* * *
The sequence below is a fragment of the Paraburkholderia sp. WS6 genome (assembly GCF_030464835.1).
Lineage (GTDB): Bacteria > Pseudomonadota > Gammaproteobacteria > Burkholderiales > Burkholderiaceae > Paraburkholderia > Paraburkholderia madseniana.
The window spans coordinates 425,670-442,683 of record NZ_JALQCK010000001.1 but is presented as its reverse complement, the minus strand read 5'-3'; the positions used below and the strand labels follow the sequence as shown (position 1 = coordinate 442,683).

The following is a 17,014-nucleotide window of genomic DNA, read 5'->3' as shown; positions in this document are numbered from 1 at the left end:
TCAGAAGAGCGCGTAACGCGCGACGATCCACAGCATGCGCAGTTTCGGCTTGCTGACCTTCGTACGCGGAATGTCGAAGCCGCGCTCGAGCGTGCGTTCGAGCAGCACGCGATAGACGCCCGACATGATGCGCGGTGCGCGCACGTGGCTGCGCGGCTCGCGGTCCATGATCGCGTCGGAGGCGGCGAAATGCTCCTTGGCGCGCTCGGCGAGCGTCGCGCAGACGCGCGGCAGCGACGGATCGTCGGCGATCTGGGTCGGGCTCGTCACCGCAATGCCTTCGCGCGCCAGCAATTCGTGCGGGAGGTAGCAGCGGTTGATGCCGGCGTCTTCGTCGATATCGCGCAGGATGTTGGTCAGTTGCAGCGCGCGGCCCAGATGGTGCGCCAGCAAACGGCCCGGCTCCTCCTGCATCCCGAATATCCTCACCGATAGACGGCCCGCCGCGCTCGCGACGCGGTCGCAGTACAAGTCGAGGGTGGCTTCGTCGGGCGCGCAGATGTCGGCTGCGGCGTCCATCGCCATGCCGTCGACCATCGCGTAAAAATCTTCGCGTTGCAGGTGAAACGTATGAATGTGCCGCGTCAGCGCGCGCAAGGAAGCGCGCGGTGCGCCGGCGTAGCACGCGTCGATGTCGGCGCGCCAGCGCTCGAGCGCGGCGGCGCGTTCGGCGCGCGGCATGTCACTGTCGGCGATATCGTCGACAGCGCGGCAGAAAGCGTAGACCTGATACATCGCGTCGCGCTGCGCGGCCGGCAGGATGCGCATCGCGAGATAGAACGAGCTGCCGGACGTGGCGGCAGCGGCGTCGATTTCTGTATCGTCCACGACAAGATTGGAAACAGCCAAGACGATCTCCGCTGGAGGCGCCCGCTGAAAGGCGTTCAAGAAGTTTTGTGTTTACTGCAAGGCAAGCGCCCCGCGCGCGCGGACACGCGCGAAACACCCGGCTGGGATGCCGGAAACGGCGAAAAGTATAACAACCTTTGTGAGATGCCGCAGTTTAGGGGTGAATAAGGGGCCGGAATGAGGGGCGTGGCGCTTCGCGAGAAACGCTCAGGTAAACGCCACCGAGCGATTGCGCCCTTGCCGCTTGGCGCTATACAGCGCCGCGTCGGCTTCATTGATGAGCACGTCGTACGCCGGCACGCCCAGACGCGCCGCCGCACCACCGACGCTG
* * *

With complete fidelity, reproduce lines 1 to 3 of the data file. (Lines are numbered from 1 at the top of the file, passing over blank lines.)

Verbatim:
The sequence below is a fragment of the Paraburkholderia sp. WS6 genome (assembly GCF_030464835.1).
Lineage (GTDB): Bacteria > Pseudomonadota > Gammaproteobacteria > Burkholderiales > Burkholderiaceae > Paraburkholderia > Paraburkholderia madseniana.
The window spans coordinates 425,670-442,683 of record NZ_JALQCK010000001.1 but is presented as its reverse complement, the minus strand read 5'-3'; the positions used below and the strand labels follow the sequence as shown (position 1 = coordinate 442,683).